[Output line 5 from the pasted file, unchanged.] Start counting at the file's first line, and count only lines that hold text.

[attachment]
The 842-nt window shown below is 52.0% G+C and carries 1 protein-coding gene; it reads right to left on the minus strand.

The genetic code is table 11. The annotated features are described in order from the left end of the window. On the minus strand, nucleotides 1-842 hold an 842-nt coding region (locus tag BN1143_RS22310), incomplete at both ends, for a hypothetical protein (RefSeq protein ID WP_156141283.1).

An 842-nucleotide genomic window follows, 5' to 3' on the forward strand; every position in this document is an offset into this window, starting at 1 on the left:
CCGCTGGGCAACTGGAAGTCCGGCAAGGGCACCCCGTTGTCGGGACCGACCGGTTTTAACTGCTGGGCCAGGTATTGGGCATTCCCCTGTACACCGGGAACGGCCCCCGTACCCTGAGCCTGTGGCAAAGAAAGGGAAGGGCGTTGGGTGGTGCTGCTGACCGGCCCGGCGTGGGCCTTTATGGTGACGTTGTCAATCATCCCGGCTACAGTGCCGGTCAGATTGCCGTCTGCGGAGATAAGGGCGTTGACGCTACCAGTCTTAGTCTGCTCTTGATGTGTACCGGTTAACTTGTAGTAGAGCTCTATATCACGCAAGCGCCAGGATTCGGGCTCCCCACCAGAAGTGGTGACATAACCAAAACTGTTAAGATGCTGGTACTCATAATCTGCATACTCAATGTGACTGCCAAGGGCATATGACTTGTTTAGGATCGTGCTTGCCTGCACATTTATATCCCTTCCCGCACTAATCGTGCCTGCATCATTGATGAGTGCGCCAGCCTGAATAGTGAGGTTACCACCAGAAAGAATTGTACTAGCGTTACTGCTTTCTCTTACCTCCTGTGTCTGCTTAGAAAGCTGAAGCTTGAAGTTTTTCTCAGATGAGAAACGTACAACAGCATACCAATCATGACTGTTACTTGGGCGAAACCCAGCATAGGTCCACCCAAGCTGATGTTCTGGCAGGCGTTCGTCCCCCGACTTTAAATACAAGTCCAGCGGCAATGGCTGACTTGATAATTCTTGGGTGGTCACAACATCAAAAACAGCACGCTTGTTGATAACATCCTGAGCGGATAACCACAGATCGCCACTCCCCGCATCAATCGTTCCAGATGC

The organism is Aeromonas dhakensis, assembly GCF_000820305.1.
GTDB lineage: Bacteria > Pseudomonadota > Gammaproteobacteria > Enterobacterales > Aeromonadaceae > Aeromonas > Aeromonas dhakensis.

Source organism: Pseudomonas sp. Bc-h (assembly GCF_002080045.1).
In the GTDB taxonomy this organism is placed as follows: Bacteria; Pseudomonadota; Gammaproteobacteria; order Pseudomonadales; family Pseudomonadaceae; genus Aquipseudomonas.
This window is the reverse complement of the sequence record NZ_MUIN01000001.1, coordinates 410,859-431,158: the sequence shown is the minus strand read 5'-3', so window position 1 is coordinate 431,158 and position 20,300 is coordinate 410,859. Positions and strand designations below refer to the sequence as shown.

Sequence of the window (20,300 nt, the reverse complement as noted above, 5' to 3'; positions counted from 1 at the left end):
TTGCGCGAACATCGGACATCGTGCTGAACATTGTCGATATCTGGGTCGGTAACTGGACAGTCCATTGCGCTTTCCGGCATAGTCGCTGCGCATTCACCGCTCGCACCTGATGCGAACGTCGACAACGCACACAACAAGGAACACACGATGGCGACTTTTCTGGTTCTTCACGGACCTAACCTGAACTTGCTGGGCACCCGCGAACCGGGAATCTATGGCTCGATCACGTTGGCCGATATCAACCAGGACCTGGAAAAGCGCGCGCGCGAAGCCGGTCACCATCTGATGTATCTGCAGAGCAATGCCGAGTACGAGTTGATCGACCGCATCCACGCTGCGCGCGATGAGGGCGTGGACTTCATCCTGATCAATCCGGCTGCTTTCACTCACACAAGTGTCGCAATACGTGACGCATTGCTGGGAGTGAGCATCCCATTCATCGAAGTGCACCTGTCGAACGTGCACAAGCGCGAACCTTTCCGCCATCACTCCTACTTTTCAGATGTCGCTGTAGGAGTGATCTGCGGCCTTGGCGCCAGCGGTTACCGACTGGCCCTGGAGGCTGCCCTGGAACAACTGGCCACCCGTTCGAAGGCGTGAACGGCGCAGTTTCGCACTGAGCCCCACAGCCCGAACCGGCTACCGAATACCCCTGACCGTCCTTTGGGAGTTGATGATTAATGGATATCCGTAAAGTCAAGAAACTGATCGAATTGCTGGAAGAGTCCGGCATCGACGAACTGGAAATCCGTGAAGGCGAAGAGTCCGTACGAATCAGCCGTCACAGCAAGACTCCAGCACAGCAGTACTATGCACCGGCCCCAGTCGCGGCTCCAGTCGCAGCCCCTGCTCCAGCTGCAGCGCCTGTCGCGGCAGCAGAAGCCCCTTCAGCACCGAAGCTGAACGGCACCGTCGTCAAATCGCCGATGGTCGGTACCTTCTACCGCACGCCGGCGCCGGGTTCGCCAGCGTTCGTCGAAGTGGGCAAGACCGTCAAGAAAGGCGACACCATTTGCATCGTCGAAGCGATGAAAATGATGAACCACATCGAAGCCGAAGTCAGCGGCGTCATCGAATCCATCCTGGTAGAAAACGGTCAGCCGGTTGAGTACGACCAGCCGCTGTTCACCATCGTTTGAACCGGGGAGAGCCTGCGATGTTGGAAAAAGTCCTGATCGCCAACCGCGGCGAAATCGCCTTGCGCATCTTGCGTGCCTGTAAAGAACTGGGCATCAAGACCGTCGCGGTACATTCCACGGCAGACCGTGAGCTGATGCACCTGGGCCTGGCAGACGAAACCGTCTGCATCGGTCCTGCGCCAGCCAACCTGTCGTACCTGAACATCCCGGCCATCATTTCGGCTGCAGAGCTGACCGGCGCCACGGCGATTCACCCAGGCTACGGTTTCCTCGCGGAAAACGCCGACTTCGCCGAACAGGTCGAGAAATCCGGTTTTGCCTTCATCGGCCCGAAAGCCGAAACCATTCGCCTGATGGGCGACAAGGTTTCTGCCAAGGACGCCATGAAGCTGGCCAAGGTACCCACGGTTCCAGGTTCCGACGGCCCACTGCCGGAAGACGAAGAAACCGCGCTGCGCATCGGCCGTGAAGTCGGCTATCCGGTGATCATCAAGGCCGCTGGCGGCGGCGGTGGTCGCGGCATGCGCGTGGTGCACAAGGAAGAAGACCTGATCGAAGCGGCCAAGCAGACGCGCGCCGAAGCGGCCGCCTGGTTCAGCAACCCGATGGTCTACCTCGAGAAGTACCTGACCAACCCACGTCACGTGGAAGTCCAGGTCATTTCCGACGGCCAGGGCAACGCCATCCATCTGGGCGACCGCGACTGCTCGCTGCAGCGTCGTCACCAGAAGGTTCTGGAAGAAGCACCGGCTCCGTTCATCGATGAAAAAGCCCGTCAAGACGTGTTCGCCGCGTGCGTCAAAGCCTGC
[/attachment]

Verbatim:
The organism is Aeromonas dhakensis, assembly GCF_000820305.1.